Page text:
Sure, you can argue that conventions around capitalization, like fashion conventions, are essentially arbitrary, and that Shakespeare himself played with spellings and capitalization with freewheeling abandon. I would argue that if you want to follow language conventions from the 1600's, you should be required to wear an Elizabethan ruffled collar.

Wednesday, February 03, 2010

The Naked Truth About Super Bowl Ads

The Fifteen Most Brilliant Super Bowl Ads is a feature today on The Daily Beast--and who can resist skimming a few moments off one's life to watch these clever and captivating pitches?

The caption blurb for #13, a Sierra Mist commercial, has this to say:

This ad stands out thanks to recognizable D-list comedians and the common problem of dealing with irreverent airport security personnel. We've all been there. The product is important to the ad, but the entertainment burden is bared by the story and the characters.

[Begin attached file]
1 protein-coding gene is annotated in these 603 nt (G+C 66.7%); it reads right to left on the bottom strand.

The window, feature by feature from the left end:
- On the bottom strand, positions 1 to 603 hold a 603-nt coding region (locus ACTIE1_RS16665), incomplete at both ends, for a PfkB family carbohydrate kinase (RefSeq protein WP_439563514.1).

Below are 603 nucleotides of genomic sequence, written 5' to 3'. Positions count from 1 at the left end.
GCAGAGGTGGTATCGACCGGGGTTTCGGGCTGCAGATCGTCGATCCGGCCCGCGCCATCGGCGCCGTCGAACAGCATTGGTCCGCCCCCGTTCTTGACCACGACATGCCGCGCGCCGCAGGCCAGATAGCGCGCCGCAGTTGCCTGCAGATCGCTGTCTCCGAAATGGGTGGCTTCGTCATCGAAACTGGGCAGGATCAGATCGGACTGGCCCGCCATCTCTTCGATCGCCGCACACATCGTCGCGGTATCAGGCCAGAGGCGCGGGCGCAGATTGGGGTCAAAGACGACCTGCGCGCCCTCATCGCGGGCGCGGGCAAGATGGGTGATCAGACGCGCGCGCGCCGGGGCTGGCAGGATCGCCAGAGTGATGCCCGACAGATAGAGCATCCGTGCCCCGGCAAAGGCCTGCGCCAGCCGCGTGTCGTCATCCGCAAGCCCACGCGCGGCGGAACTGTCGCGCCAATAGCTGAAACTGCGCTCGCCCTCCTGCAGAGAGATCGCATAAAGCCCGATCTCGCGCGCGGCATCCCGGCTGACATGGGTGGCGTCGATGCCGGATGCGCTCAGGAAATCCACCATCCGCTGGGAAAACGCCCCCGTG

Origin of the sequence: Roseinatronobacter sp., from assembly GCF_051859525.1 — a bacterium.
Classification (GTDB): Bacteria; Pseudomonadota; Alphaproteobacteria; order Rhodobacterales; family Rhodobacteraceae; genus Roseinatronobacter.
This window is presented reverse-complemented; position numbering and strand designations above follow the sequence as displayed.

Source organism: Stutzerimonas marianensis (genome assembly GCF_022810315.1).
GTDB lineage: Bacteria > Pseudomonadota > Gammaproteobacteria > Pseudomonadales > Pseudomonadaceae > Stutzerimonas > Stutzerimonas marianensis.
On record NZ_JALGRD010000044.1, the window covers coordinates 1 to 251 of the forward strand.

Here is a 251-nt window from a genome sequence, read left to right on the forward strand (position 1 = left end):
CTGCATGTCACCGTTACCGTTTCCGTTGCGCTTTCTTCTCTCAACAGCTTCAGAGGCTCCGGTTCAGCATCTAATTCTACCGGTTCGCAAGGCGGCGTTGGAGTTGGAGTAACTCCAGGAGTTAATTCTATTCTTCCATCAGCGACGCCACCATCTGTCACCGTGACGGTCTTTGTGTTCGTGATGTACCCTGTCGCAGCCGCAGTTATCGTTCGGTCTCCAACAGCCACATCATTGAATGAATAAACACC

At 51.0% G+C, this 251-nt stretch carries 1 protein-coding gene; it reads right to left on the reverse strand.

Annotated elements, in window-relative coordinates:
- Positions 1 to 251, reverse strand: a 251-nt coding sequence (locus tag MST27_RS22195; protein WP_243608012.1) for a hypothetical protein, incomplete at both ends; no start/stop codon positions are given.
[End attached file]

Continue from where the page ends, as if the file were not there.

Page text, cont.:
We all know what it means to bear a burden; turn that around and you have a burden being borne. But a burden bared? Sounds like this sentence had a wardrobe malfunction.

Monday, February 01, 2010

Drink Up, Kids, or You Won't Amount to Anything

According to a notice from my daughter's school, "February is Healthy Kids Month!" The rest of the year, the tykes are free to be morbidly obese, disease-ridden alcoholic chain-smokers, but for the next 28 days...well, shape up, kiddies.

In keeping with the spirit of the occasion, every child in the school will be receiving a monogrammed stainless steel water bottle (or "Stainless Steel Water Bottle," as the caps-happy author of the message would have it) as a means of encouraging the regular consumption of fluids. In my day, schools were outfitted with hallway water fountains, which gave you an excuse to leave the class by saying you were thirsty, and afforded you the opportunity to, with the deft application of a thumb, spray passing girls with a jet of H2O. Education just ain't what it used to be.

In any case, we parents are advised that:

There will be a small amount of water bottles set aside, in case you would like to purchase an extra one.

 The problem here is with the word amount. Any time you're dealing with discrete individual units, the word to use is number. Amount is for those nouns that can't be counted. As in: "With the amount of water these kids will be drinking, we can expect to see an increase in the number of bathroom visits."